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Supreme Court Asks Govt to Apprise it About Any Adverse Impact of GM Mustard Crop

Supreme Court said that if the commercial roll out of the GM mustard crop has adverse impact, then the government would have to take a "well-informed" view before coming out with a policy decision on it.

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Updated:July 25, 2017, 2:19 PM IST
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Supreme Court Asks Govt to Apprise it About Any Adverse Impact of GM Mustard Crop
A file image of the Supreme Court of India.
New Delhi: The Supreme Court on Monday asked the Centre to apprise it by July 28 about any adverse impact, based on research, of the commercial release of genetically modified (GM) mustard crop.

A bench comprising Chief Justice J S Khehar and Justice D Y Chandrachud said that if the commercial roll out of the GM mustard crop has adverse impact, then the government would have to take a "well-informed" view before coming out with a policy decision on it.

The bench considered the submission of lawyer Prashant Bhushan that the genetically modified seeds might have adverse effects leading diseases like cancer and said that it that was so, then it might restrain the government.

"You (counsel for the Centre) will have to give an undertaking on the effects of the GM mustard crop. If it is going to have an (adverse) impact, then we will have to take a decision," it said.

Additional Solicitor General Tushar Mehta, appearing for the Centre, said the government has so far not taken any policy decision on the commercial release of the GM mustard crop and was considering various aspects including the data.

The court posted the matter for further hearing to July 31.

The court had on July 17 asked the Centre to take a "considered" view before taking a policy decision on the commercial release of the crop.

"It is an extremely, extremely important issue. You (Centre) take a well-informed and considered decision, as once it is allowed then the effects would be irreversible," it had said.

The apex court had on October 17 last year extended the stay on the commercial release of the crop till further orders.

It had asked the government to seek public opinion on such seeds before releasing these for cultivation purposes.

Mustard is one of India's most important winter crops which is sown between mid-October and late November.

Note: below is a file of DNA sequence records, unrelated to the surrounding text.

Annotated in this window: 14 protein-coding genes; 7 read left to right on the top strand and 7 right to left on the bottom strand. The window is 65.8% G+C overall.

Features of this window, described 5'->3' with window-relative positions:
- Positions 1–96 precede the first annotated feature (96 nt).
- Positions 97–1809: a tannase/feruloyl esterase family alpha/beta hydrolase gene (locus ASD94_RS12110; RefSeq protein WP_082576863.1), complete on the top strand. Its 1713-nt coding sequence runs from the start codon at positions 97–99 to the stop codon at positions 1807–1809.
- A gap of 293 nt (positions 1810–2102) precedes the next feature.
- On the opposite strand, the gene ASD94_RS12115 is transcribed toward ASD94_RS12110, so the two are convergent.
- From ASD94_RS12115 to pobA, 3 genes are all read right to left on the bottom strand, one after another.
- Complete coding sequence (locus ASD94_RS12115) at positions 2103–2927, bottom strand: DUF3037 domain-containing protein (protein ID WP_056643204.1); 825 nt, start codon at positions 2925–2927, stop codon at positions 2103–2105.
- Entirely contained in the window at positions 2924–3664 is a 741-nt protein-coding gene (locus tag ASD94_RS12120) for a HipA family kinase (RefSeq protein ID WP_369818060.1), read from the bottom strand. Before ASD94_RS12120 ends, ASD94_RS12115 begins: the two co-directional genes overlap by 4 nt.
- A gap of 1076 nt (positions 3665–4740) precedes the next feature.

Bhushan, who appeared for petitioner Aruna Rodrigues, had alleged that the government was sowing the seeds in various fields and that the bio-safety dossier, which has to be made public by putting it on the website, had not been done.

Alleging that field trials were being carried out without the relevant tests, Bhushan had sought a 10-year moratorium on them.

A Technical Expert Committee (TEC) report had also said that the entire regulatory system was in a shambles and a 10- year moratorium should be given, he had said.

Rodrigues had filed the plea seeking a stay on the commercial release of the crop and prohibition of its open field trials.

He had also urged the court to prohibit open field trials and commercial release of herbicide-tolerant (HT) crops, including HT Mustard DMH 11 and its parent lines/variants as recommended by the TEC in its report.

"Since the claimed yield superiority of HT DMH 11 through the B&B system over non-GMO varieties and hybrids is quite simply not true, in fact a hoax, ... There is no purpose to this GMO HT mustard for India," the petition has said.

It has said the contamination caused by mustard HT DMH 11 and its HT parents would be "irremediable and irreversible".

"The contamination of our seed stock and germ plasm as will happen with mustard HT DMH 11 and its HT parents will be irremediable and irreversible making our food toxic at the molecular level without recourse," the plea has said.
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